Members of the public have been bringing up concerns around the decommissioning of the Idlewild dam and the lowering of the reservoir, given the coming winter and the effect the low water level could have on turtles and fish.
Coun. Norma Blissett brought up the subject during the council inquiries portion of Monday’s city council meeting.
“Are we going to maintain a certain level of water heading into the winter to prevent it from freezing right to the bottom in order to prevent fish mortality and other organisms?” Blissett asked. “Because I would think there is a minimum level of water that needs to be maintained so that that doesn’t happen.”
Eric Sharpe, director of Engineering & Development Services, said the city is trying to do that.
“Some of the factors that influence that are how cold of a year we have, the other is the amount of water that comes down,” Sharpe said. “The level came up quite a bit because the upstream rancher had stopped irrigating, we weren’t sure when he was doing that so all of a sudden he shuts his pumps down and the water levels go up.”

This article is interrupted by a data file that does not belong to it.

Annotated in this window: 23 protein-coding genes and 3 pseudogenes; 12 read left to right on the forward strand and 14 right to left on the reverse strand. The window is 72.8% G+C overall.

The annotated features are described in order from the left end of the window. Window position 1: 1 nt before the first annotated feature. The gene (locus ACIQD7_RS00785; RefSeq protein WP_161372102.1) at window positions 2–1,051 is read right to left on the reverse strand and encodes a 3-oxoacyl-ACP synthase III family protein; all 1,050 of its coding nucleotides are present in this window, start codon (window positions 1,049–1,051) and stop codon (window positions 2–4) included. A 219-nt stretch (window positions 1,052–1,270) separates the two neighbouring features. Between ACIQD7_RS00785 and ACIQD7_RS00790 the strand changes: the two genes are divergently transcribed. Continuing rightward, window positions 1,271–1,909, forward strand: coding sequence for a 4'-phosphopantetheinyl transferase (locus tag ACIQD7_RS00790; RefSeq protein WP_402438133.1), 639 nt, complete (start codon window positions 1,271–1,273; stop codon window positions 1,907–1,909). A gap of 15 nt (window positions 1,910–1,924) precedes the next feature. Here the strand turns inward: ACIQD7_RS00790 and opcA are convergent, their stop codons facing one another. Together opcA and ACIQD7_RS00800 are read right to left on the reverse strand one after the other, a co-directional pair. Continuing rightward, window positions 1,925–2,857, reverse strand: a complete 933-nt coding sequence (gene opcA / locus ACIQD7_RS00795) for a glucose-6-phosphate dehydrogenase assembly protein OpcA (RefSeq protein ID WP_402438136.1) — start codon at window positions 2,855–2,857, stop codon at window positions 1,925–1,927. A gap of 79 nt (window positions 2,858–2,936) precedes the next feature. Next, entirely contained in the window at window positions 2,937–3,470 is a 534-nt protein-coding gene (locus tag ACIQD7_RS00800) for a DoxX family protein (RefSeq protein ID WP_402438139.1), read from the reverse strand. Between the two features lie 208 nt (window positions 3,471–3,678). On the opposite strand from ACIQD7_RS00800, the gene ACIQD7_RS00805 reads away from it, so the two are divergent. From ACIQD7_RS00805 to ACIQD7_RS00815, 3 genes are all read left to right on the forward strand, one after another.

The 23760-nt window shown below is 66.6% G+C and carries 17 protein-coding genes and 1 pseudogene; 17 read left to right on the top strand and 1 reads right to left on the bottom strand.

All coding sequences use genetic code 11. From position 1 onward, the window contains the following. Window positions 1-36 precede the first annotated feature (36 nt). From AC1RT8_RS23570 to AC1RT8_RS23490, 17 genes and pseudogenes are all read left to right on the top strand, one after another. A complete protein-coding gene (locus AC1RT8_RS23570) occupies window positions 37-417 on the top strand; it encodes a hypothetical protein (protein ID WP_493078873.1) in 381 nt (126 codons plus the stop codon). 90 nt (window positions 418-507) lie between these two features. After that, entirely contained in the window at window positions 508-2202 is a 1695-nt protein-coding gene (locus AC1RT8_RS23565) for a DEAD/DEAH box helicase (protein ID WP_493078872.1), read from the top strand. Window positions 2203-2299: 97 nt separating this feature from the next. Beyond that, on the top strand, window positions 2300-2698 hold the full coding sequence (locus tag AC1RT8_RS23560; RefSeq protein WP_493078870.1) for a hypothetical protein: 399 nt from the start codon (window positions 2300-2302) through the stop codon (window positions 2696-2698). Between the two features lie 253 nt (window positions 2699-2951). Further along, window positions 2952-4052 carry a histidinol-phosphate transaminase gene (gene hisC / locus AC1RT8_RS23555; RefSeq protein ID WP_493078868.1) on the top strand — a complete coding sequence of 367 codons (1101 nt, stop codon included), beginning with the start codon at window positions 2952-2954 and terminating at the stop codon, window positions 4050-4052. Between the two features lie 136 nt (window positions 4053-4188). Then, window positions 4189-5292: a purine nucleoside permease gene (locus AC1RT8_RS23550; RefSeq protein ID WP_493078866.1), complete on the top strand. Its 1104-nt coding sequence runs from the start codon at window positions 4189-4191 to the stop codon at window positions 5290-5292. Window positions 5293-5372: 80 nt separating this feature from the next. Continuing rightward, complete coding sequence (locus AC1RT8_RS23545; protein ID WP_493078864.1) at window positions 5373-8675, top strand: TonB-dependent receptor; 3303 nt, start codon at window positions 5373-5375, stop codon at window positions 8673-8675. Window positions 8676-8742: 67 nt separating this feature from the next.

Sharpe added that it is a balancing act.
“We’re being, on one hand, mandated by the Dam Safety Branch that we should not be holding back any water, and by the obvious wildlife needs,” he said. “So we’re trying to walk that fine line.”
Blissett asked if they could maintain a certain amount of water through the winter, then lower it back down in the spring.
Sharpe said that is what they are trying to do.
“I did have a meeting with the Senior Dam Safety Officer, he did have a look at the site and he was not aware of a lot of the challenges that we have been having as far as the various windows for working, the migratory birds, the Western painted turtles and the native and non-native fish species in the reservoir.”
Sharpe said all the various levels of government involved don’t always line up.